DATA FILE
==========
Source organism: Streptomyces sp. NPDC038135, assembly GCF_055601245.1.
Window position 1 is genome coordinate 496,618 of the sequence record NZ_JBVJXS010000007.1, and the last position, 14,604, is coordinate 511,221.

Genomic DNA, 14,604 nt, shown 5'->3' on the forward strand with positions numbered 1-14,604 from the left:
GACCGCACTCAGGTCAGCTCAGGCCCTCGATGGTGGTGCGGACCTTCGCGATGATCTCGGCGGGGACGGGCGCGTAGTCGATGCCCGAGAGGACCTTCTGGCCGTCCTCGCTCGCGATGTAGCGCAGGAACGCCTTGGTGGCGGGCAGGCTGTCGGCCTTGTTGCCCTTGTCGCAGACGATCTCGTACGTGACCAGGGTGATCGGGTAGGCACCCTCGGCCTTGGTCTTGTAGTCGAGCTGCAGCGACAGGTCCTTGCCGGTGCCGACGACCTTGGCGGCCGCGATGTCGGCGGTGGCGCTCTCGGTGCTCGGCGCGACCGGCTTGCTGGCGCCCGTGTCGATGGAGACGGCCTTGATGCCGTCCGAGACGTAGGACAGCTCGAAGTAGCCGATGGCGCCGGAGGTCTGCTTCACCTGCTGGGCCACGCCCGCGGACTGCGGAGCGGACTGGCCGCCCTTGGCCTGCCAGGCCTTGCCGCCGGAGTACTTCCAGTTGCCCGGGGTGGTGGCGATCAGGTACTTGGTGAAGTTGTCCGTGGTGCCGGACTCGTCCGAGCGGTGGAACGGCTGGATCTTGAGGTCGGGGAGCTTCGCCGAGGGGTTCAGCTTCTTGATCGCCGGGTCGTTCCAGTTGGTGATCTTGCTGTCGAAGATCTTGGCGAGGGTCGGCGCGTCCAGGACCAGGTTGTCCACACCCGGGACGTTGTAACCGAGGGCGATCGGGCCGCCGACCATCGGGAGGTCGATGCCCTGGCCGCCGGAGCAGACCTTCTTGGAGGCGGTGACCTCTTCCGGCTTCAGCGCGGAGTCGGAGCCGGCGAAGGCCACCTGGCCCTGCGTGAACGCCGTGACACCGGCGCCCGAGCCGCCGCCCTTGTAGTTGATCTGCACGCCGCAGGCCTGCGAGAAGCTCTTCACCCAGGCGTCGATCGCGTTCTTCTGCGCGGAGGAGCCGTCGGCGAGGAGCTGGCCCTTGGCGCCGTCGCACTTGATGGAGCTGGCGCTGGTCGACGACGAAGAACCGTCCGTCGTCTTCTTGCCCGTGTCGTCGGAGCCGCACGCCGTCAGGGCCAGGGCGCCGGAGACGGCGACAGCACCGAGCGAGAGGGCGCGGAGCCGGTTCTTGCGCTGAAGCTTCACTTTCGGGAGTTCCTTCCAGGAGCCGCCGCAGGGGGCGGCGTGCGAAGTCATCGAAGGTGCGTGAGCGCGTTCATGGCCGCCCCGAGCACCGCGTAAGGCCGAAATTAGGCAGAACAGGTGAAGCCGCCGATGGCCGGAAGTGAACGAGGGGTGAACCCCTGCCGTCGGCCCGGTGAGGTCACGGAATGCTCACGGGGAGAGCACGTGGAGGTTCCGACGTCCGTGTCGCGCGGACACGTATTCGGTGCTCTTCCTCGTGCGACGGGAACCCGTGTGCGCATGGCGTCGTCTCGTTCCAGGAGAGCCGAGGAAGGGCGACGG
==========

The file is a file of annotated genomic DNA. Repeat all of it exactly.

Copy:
Source organism: Streptomyces sp. NPDC038135, assembly GCF_055601245.1.
Window position 1 is genome coordinate 496,618 of the sequence record NZ_JBVJXS010000007.1, and the last position, 14,604, is coordinate 511,221.

Genomic DNA, 14,604 nt, shown 5'->3' on the forward strand with positions numbered 1-14,604 from the left:
GACCGCACTCAGGTCAGCTCAGGCCCTCGATGGTGGTGCGGACCTTCGCGATGATCTCGGCGGGGACGGGCGCGTAGTCGATGCCCGAGAGGACCTTCTGGCCGTCCTCGCTCGCGATGTAGCGCAGGAACGCCTTGGTGGCGGGCAGGCTGTCGGCCTTGTTGCCCTTGTCGCAGACGATCTCGTACGTGACCAGGGTGATCGGGTAGGCACCCTCGGCCTTGGTCTTGTAGTCGAGCTGCAGCGACAGGTCCTTGCCGGTGCCGACGACCTTGGCGGCCGCGATGTCGGCGGTGGCGCTCTCGGTGCTCGGCGCGACCGGCTTGCTGGCGCCCGTGTCGATGGAGACGGCCTTGATGCCGTCCGAGACGTAGGACAGCTCGAAGTAGCCGATGGCGCCGGAGGTCTGCTTCACCTGCTGGGCCACGCCCGCGGACTGCGGAGCGGACTGGCCGCCCTTGGCCTGCCAGGCCTTGCCGCCGGAGTACTTCCAGTTGCCCGGGGTGGTGGCGATCAGGTACTTGGTGAAGTTGTCCGTGGTGCCGGACTCGTCCGAGCGGTGGAACGGCTGGATCTTGAGGTCGGGGAGCTTCGCCGAGGGGTTCAGCTTCTTGATCGCCGGGTCGTTCCAGTTGGTGATCTTGCTGTCGAAGATCTTGGCGAGGGTCGGCGCGTCCAGGACCAGGTTGTCCACACCCGGGACGTTGTAACCGAGGGCGATCGGGCCGCCGACCATCGGGAGGTCGATGCCCTGGCCGCCGGAGCAGACCTTCTTGGAGGCGGTGACCTCTTCCGGCTTCAGCGCGGAGTCGGAGCCGGCGAAGGCCACCTGGCCCTGCGTGAACGCCGTGACACCGGCGCCCGAGCCGCCGCCCTTGTAGTTGATCTGCACGCCGCAGGCCTGCGAGAAGCTCTTCACCCAGGCGTCGATCGCGTTCTTCTGCGCGGAGGAGCCGTCGGCGAGGAGCTGGCCCTTGGCGCCGTCGCACTTGATGGAGCTGGCGCTGGTCGACGACGAAGAACCGTCCGTCGTCTTCTTGCCCGTGTCGTCGGAGCCGCACGCCGTCAGGGCCAGGGCGCCGGAGACGGCGACAGCACCGAGCGAGAGGGCGCGGAGCCGGTTCTTGCGCTGAAGCTTCACTTTCGGGAGTTCCTTCCAGGAGCCGCCGCAGGGGGCGGCGTGCGAAGTCATCGAAGGTGCGTGAGCGCGTTCATGGCCGCCCCGAGCACCGCGTAAGGCCGAAATTAGGCAGAACAGGTGAAGCCGCCGATGGCCGGAAGTGAACGAGGGGTGAACCCCTGCCGTCGGCCCGGTGAGGTCACGGAATGCTCACGGGGAGAGCACGTGGAGGTTCCGACGTCCGTGTCGCGCGGACACGTATTCGGTGCTCTTCCTCGTGCGACGGGAACCCGTGTGCGCATGGCGTCGTCTCGTTCCAGGAGAGCCGAGGAAGGGCGACGG